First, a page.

A thesis statement summarizes the central points of your essay. It is a signpost telling the reader what the essay will argue and why.
The best thesis statements are:
- Concise: A good thesis statement is short and sweet—don’t use more words than necessary. State your point clearly and directly in one or two sentences.
- Contentious: Your thesis shouldn’t be a simple statement of fact that everyone already knows. A good thesis statement is a claim that requires further evidence or analysis to back it up.
- Coherent: Everything mentioned in your thesis statement must be supported and explained in the rest of your paper.
The thesis statement generally appears at the end of your essay introduction or research paper introduction .
The spread of the internet has had a world-changing effect, not least on the world of education. The use of the internet in academic contexts and among young people more generally is hotly debated. For many who did not grow up with this technology, its effects seem alarming and potentially harmful. This concern, while understandable, is misguided. The negatives of internet use are outweighed by its many benefits for education: the internet facilitates easier access to information, exposure to different perspectives, and a flexible learning environment for both students and teachers.
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You should come up with an initial thesis, sometimes called a working thesis , early in the writing process . As soon as you’ve decided on your essay topic , you need to work out what you want to say about it—a clear thesis will give your essay direction and structure.
You might already have a question in your assignment, but if not, try to come up with your own. What would you like to find out or decide about your topic?
For example, you might ask:
After some initial research, you can formulate a tentative answer to this question. At this stage it can be simple, and it should guide the research process and writing process .
Now you need to consider why this is your answer and how you will convince your reader to agree with you. As you read more about your topic and begin writing, your answer should get more detailed.
In your essay about the internet and education, the thesis states your position and sketches out the key arguments you’ll use to support it.
The negatives of internet use are outweighed by its many benefits for education because it facilitates easier access to information.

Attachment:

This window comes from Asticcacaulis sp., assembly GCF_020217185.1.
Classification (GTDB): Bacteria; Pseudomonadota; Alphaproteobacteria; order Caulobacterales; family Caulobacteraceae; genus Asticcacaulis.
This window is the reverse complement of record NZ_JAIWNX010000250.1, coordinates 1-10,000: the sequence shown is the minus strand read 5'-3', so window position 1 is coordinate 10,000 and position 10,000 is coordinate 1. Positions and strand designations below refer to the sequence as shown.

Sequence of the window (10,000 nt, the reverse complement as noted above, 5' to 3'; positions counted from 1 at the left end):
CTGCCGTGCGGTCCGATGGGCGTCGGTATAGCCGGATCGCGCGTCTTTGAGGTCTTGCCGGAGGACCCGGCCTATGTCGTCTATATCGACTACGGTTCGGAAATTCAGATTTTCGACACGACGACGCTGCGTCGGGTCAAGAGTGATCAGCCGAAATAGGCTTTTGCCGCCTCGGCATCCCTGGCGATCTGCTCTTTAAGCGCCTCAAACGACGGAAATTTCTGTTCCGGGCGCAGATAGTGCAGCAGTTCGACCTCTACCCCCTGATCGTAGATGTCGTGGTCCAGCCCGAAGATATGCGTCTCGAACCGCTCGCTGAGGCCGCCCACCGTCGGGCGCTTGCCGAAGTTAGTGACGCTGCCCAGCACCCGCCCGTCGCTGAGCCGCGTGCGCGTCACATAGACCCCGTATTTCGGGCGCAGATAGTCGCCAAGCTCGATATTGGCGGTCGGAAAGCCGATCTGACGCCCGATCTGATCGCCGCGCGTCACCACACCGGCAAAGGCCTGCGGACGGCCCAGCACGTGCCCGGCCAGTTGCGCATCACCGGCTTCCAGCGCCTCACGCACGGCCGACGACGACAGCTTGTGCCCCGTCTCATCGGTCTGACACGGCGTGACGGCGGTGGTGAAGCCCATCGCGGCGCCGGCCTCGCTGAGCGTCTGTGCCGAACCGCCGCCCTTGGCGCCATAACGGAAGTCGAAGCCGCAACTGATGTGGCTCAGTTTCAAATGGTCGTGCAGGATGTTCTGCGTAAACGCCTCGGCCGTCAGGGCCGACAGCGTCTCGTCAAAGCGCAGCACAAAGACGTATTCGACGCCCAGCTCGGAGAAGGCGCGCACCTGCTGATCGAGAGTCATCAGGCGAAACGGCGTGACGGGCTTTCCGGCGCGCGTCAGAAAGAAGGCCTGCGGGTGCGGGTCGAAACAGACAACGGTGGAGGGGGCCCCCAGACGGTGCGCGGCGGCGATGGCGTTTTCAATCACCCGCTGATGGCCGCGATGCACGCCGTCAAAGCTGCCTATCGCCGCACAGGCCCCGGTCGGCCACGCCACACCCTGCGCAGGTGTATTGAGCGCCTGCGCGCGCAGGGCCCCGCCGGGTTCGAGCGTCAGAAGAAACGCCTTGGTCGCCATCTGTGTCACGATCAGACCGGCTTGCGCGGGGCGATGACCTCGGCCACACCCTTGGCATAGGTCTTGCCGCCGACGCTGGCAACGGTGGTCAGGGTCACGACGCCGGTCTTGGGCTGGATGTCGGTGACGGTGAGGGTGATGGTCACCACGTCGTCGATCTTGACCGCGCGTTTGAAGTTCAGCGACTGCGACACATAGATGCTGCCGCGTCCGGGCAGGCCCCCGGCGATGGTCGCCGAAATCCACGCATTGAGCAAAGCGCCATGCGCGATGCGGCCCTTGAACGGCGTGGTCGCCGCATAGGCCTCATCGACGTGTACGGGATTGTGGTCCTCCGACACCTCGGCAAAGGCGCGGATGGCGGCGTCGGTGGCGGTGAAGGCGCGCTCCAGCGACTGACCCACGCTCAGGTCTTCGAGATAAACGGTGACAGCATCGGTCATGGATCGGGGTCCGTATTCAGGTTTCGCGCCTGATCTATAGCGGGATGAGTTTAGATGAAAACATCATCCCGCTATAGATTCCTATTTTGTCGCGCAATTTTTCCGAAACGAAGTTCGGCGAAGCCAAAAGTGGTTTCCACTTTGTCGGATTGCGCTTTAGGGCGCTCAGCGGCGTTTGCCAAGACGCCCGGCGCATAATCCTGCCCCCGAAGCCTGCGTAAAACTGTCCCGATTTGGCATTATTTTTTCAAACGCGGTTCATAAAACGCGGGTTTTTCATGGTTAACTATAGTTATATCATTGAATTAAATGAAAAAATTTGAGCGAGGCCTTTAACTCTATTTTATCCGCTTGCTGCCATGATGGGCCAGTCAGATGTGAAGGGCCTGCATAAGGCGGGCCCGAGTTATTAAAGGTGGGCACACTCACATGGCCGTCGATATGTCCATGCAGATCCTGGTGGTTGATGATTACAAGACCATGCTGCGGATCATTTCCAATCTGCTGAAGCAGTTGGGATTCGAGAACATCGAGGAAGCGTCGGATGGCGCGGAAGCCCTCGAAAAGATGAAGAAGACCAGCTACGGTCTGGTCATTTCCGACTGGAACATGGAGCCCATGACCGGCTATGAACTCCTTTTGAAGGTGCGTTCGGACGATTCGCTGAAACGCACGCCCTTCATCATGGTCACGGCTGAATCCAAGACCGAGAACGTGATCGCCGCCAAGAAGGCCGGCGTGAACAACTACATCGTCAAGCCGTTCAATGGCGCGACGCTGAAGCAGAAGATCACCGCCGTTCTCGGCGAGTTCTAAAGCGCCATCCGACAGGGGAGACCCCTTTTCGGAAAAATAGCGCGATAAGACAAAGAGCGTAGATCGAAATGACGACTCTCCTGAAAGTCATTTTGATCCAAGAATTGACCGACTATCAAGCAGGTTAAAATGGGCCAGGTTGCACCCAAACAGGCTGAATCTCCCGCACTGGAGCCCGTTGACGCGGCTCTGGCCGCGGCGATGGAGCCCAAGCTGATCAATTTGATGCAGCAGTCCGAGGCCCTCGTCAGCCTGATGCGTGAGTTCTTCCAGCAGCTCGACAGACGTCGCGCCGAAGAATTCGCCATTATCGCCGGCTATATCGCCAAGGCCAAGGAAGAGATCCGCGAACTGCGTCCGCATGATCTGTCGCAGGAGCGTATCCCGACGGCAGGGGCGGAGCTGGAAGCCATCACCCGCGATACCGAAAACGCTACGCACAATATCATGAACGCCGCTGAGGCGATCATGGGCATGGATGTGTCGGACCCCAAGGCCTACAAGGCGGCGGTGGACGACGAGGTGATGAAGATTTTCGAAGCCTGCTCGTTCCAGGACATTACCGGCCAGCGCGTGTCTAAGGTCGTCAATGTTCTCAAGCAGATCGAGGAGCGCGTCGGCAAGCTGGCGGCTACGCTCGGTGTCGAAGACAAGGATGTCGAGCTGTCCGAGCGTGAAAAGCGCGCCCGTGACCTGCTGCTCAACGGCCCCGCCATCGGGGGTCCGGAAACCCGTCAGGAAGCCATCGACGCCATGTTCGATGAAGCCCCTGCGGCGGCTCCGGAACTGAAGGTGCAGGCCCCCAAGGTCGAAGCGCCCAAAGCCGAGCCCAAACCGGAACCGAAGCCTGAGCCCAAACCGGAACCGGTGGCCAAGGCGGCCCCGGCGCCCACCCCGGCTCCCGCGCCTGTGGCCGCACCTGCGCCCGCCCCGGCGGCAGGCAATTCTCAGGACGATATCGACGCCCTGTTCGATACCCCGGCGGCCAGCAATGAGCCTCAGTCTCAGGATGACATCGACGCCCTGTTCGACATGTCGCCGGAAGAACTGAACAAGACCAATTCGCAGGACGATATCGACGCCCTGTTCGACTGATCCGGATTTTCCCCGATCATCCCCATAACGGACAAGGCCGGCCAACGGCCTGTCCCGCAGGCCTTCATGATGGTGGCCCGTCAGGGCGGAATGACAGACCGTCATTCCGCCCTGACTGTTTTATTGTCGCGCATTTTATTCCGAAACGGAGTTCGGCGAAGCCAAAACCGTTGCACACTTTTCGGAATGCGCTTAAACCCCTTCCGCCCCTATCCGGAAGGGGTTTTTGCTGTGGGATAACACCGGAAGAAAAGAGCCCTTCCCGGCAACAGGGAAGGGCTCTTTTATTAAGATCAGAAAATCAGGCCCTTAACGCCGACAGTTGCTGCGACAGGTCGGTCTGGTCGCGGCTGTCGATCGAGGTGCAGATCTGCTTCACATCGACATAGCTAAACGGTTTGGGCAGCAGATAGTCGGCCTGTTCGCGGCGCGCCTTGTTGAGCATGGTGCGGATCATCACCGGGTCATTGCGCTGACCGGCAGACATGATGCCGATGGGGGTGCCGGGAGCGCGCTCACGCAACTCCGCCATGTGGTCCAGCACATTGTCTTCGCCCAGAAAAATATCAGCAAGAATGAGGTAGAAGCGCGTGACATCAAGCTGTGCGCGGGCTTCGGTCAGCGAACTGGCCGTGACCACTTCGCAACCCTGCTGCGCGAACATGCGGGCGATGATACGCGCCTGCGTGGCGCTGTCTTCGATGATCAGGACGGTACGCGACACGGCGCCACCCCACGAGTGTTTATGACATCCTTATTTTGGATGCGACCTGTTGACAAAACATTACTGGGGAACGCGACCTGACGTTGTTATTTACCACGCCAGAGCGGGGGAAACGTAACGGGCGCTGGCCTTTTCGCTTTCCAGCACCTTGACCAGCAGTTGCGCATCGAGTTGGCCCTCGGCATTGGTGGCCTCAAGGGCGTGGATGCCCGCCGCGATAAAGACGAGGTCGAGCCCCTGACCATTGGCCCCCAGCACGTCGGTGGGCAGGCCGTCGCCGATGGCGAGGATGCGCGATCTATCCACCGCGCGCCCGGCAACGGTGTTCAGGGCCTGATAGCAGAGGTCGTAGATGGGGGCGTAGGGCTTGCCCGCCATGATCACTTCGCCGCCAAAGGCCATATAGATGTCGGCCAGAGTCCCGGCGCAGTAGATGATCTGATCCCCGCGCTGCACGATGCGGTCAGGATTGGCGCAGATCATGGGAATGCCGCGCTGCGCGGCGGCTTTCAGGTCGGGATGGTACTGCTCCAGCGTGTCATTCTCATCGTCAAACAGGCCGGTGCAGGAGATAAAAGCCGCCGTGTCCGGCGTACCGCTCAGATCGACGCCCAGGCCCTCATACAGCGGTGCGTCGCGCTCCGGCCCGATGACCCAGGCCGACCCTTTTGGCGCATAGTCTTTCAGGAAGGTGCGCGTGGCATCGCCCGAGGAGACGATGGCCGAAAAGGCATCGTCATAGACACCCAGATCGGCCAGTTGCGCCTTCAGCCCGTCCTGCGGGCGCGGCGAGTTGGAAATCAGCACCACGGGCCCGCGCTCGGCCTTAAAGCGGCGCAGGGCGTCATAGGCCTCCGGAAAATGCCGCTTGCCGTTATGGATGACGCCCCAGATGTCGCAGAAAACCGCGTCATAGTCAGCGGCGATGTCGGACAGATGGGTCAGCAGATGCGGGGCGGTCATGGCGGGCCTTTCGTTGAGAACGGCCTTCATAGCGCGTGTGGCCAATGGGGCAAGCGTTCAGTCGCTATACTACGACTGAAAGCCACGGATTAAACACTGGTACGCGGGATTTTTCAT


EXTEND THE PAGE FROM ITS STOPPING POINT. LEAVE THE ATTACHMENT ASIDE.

In your essay about braille, the thesis statement summarizes the key historical development that you’ll explain.
The invention of braille in the 19th century transformed the lives of blind people, allowing them to participate more actively in public life.
A strong thesis statement should tell the reader:
- Why you hold this position
- What they’ll learn from your essay
- The key points of your argument or narrative
The final thesis statement doesn’t just state your position, but summarizes your overall argument or the entire topic you’re going to explain. To strengthen a weak thesis statement, it can help to consider the broader context of your topic.
These examples are more specific and show that you’ll explore your topic in depth.
Your thesis statement should match the goals of your essay, which vary depending on the type of essay you’re writing:
- In an argumentative essay , your thesis statement should take a strong position. Your aim in the essay is to convince your reader of this thesis based on evidence and logical reasoning.
- In an expository essay , you’ll aim to explain the facts of a topic or process. Your thesis statement doesn’t have to include a strong opinion in this case, but it should clearly state the central point you want to make, and mention the key elements you’ll explain.
A thesis statement is a sentence that sums up the central point of your paper or essay . Everything else you write should relate to this key idea.
The thesis statement is essential in any academic essay or research paper for two main reasons:
- It gives your writing direction and focus.
- It gives the reader a concise summary of your main point.
Without a clear thesis statement, an essay can end up rambling and unfocused, leaving your reader unsure of exactly what you want to say.
Follow these four steps to come up with a thesis statement :
- Ask a question about your topic .
- Write your initial answer.
- Develop your answer by including reasons.
- Refine your answer, adding more detail and nuance.
The thesis statement should be placed at the end of your essay introduction .
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Thesis Statements for a Literature Assignment
A thesis prepares the reader for what you are about to say. As such, your paper needs to be interesting in order for your thesis to be interesting. Your thesis needs to be interesting because it needs to capture a reader's attention. If a reader looks at your thesis and says "so what?", your thesis has failed to do its job, and chances are your paper has as well. Thus, make your thesis provocative and open to reasonable disagreement, but then write persuasively enough to sway those who might be disagree.
Keep in mind the following when formulating a thesis:
- A Thesis Should Not State the Obvious
- Use Literary Terms in Thesis With Care
- A Thesis Should be Balanced
- A Thesis Can be a Blueprint
Avoid the Obvious
Bland: Dorothy Parker's "Résumé" uses images of suicide to make her point about living.
This is bland because it's obvious and incontestable. A reader looks at it and says, "so what?"
However, consider this alternative:
Dorothy Parker's "Résumé" doesn't celebrate life, but rather scorns those who would fake or attempt suicide just to get attention.